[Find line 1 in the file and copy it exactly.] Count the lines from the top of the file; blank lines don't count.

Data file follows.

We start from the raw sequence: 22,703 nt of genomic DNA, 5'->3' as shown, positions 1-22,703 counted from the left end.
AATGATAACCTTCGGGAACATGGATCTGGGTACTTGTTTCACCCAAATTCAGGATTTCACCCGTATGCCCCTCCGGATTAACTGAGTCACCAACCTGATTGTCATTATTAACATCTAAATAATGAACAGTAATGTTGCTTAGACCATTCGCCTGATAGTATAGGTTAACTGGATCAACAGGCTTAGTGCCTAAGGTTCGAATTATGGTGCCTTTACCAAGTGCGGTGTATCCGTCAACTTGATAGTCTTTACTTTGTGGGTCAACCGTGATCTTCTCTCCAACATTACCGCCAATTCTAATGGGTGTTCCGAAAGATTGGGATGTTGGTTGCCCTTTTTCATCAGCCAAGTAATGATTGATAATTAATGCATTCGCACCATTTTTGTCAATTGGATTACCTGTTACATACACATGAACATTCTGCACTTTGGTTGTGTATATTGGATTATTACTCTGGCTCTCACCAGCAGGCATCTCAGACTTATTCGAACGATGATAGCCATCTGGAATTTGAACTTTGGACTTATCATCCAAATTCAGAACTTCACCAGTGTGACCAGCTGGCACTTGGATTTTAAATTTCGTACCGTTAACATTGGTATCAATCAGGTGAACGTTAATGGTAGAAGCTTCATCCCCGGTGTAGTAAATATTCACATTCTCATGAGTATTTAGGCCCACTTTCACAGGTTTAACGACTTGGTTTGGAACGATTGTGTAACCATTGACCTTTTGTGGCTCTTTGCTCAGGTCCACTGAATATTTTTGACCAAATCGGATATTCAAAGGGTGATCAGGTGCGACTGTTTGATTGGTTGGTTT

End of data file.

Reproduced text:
We start from the raw sequence: 22,703 nt of genomic DNA, 5'->3' as shown, positions 1-22,703 counted from the left end.